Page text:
In Spring Training we all play the “Who makes the team?” game to project rosters for the upcoming season. For 9 years we have not been players in the analogous, “Who makes the post-season roster?” game as the team has not had anything to do in October but start their vacations. This year, of course, such decisions have to be made and it’s time to think about how you might use various bench pieces in a few short series rather than for the long haul of a season. So let’s take a look at who should and should not be on the October 25-man roster.
- Lucas Duda – obviously he would have been here either way, but he’s chosen to regain his power stroke at just the right time
- Daniel Murphy – it may be his Mets’ swan song, but he’s a part of what got you here in the first place
- Wilmer Flores – he delivers good punch from the middle infield and doesn’t strike out very much
- David Wright – as long as he can walk, he’s going to be there
- Kelly Johnson – His versatility is his key, as is his left handed bat. With Juan Uribe apparently hurting, the other Atlanta Braves import should be a lock
- Ruben Tejada – He’s had a solid September with the bat, but more importantly he’s a steady glove.
- Michael Conforto – it’s too bad the Skipper didn’t give him a chance against lefties throughout the season because starting the playoffs against the likes of Clayton Kershaw and Zach Greinke likely means the polished rookie is watching from the bench
- Yoenis Cespedes – he may have cooled a bit from his surface-of-the-sun level of play when he arrived, but he’s the biggest power threat in the lineup
- Curtis Granderson – one of the few players with genuine post-season experience, he’ll be expected to let the others know what to expect in October
- Michael Cuddyer – he’s come around a bit lately, though mostly with singles. Paycheck dictates playing time, so he’ll be there for his so-called veteran leadership despite having made minimal contributions all year
- Eric Young, Jr. – granted, he can’t hit a lick and as a fielder he’s not going to win any Gold Gloves, but when a stolen base is needed there are very few in the game who are better at using their legs to commit thievery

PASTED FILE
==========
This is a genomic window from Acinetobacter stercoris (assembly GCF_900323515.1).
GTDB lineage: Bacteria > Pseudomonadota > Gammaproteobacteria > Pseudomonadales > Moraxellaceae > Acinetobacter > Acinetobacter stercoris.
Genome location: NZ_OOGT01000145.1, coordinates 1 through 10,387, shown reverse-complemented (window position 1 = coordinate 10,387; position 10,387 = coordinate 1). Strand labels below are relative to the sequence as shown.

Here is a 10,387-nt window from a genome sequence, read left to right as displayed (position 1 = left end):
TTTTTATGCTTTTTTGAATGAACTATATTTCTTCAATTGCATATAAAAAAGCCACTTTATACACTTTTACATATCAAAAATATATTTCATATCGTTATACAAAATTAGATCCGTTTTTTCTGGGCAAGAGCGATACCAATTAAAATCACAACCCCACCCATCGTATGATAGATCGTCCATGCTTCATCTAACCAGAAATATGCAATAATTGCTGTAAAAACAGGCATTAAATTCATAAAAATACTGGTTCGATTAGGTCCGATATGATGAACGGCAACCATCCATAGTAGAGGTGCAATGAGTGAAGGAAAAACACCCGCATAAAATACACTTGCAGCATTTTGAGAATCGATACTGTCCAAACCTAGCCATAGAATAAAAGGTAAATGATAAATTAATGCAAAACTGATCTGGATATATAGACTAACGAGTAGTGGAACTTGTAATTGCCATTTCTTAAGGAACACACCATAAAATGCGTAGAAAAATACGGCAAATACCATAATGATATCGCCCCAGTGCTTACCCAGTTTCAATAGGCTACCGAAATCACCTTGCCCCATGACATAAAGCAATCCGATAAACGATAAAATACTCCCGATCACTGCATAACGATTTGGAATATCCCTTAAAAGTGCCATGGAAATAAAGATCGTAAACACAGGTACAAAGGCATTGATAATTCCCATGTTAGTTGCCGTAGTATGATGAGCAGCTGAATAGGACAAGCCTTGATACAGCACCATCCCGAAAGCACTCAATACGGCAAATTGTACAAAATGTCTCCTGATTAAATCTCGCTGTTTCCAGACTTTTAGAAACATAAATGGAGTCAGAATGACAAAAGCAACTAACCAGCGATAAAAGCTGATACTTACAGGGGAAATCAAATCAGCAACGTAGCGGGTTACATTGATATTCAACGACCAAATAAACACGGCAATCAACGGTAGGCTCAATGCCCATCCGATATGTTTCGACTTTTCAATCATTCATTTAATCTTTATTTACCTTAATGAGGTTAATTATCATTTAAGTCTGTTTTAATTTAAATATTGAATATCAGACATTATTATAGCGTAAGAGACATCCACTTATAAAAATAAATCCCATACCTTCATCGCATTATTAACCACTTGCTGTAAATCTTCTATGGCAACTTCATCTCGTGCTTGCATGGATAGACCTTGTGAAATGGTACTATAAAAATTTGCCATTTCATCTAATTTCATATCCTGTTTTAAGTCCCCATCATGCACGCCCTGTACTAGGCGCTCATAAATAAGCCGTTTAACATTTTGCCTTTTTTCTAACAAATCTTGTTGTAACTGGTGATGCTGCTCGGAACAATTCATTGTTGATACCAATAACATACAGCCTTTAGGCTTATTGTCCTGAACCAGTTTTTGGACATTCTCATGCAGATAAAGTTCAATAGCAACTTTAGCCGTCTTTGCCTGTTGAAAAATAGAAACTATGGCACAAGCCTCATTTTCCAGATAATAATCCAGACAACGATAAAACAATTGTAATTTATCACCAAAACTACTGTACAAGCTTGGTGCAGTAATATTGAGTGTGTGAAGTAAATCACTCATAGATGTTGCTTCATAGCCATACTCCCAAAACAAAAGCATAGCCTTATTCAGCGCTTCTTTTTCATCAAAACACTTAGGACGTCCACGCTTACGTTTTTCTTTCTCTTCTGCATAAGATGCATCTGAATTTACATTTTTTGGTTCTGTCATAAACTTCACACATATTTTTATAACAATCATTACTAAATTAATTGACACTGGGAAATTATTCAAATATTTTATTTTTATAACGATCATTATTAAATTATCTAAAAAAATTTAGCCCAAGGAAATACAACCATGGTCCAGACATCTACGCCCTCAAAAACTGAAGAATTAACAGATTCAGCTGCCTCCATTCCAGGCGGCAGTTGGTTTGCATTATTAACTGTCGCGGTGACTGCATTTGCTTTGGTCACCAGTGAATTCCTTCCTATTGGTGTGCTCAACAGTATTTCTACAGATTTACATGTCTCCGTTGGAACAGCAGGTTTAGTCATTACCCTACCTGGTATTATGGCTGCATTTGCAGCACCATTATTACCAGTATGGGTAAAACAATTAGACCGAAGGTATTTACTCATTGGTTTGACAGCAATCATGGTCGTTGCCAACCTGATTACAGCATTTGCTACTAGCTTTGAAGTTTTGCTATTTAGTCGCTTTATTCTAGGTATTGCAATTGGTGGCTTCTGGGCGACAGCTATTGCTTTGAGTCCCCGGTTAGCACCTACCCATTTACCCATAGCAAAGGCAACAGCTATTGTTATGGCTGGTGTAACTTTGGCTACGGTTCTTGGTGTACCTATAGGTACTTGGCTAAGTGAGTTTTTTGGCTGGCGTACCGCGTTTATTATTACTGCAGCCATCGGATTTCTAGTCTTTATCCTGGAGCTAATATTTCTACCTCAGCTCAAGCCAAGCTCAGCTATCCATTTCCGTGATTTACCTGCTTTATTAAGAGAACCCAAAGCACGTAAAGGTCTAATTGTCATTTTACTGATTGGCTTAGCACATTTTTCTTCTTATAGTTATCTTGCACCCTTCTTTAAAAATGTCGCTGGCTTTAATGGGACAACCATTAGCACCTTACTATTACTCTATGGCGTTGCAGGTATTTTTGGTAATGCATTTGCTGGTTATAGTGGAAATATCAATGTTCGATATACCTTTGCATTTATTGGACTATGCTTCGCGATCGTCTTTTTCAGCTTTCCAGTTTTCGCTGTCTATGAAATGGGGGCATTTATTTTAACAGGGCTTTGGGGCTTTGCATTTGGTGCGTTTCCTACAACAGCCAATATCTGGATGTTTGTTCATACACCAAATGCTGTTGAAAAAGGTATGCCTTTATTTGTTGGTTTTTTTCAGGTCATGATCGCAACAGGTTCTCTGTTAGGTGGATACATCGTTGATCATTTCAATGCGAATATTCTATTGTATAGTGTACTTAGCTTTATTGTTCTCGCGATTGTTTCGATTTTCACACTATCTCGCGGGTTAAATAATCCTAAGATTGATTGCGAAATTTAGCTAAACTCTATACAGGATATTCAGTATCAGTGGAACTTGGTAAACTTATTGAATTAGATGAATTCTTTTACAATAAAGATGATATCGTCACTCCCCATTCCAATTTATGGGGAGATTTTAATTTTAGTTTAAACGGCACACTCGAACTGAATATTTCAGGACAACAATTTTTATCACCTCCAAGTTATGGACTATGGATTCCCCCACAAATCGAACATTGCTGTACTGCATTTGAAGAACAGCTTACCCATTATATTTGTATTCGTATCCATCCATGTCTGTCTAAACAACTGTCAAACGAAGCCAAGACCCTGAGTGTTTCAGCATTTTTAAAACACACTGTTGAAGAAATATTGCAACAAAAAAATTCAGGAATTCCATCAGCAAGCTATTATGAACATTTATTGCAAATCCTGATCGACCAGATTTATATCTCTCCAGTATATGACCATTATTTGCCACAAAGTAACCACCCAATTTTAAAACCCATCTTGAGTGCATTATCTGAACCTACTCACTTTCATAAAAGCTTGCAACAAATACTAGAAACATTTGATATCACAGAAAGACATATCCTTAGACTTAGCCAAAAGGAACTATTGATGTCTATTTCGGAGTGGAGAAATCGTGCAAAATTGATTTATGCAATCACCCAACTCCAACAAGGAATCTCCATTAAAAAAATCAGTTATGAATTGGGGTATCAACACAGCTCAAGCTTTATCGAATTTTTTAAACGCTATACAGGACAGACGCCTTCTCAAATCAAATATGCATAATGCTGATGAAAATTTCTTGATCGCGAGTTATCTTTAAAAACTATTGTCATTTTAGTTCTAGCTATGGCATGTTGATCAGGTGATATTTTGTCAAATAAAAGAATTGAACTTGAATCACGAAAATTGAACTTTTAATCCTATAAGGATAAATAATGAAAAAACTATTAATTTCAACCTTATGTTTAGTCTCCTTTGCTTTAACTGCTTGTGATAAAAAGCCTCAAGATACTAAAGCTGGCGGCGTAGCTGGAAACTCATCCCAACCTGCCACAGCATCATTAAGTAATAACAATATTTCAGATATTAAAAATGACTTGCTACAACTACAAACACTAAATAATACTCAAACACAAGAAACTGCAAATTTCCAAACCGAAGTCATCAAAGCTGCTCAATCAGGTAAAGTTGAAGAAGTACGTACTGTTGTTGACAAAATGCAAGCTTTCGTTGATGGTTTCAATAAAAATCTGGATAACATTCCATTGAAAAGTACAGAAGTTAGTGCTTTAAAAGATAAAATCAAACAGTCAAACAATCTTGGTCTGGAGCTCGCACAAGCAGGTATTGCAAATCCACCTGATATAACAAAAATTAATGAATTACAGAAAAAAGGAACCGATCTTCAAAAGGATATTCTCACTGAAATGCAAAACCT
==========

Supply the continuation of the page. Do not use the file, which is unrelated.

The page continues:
- Juan Lagares – while he may be a shell of his former Gold Glove self due to injury, conditioning or whatever, he’s still the best outfielder on the team and a right handed bat
- Travis d’Arnaud – he’s quietly turning himself into the kind of middle-of-the-order threat envisioned when he was purloined from Toronto as part of the R.A. Dickey trade
- Anthony Recker – I have a feeling they will opt for experience over productivity, familiarity over talent. Recker is good working with the pitching staff and you could foresee a Todd Pratt power moment for him that’s less likely to happen with the greater long term potential of Kevin Plawecki
4 Starting Pitchers
- Matt Harvey – innings limits be damned, he’s a large part of why they are where they are and he has the bulldog mentality to get the ball for game 1 (even if it means potentially pitching a game 5)
- Jacob deGrom – Tom Glavine to Matt Harvey’s Greg Maddux, you could easily make a case that he deserves the nod, but despite his last degrominant performance, he’s been rather shaky lately
- Noah Syndergaard – the big man showed the world against the Cincinnati Reds just what he’s capable of doing when he’s on his game
- Steven Matz – the rookie southpaw with the dominating stuff deserves to pitch here despite a rather limited major league resume
- Bartolo Colon – the big man has playoff experience, exudes the unflappable attitude needed against adversity and despite his age can pitch long stints when needed
- Jonathon Niese – it was encouraging to hear him volunteer for bullpen duty rather than have a starting pitcher controversy rear its ugly head just before the post-season begins
- Addison Reed – Collins’ go-to guy for the 7th inning, he’s actually got a 0.00 ERA in a Mets uniform
- Tyler Clippard – a veteran with playoff experience, he’s a no-brainer
- Jeurys Familia – the emergency closer is threatening to break Armando Benitez’ all-time single season saves record
Now it gets tougher. Only two of the following three can make it:
- Sean Gilmartin – he’s been nothing short of spectacular as one of the only successful Rule V acquisitions in team history. He would give the manager another lefty option.
- Hansel Robles – while he likely will get chastised rather quickly for his quick pitches, he’s gotten the team out of many jams with his strikeout stuff
- Erik Goeddel – the starter-turned-reliever has been very solid in parts of two years for the Mets and current sports an impressive 2.56 ERA.
If it’s my call, the nod goes to Gilmartin and Robles because of the lefty/strikeout-specialist roles they fulfill. Goeddel, while he’s been very good, has also had injury issues and I don’t think you can take a chance on a recurrence.
That’s my take on the 25 players making the team. I personally would lose one of Lagares/Young/Cuddyer and keep the extra reliever, but I don’t think they’ll do that. Notable omissions include Kevin Plawecki, Eric Campbell, Kirk Nieuwenhuis, Dilson Herrera, Carlos Torres, Dario Alvarez, Logan Verrett, Eric O’Flaherty and Tim Stauffer.
Who would you take?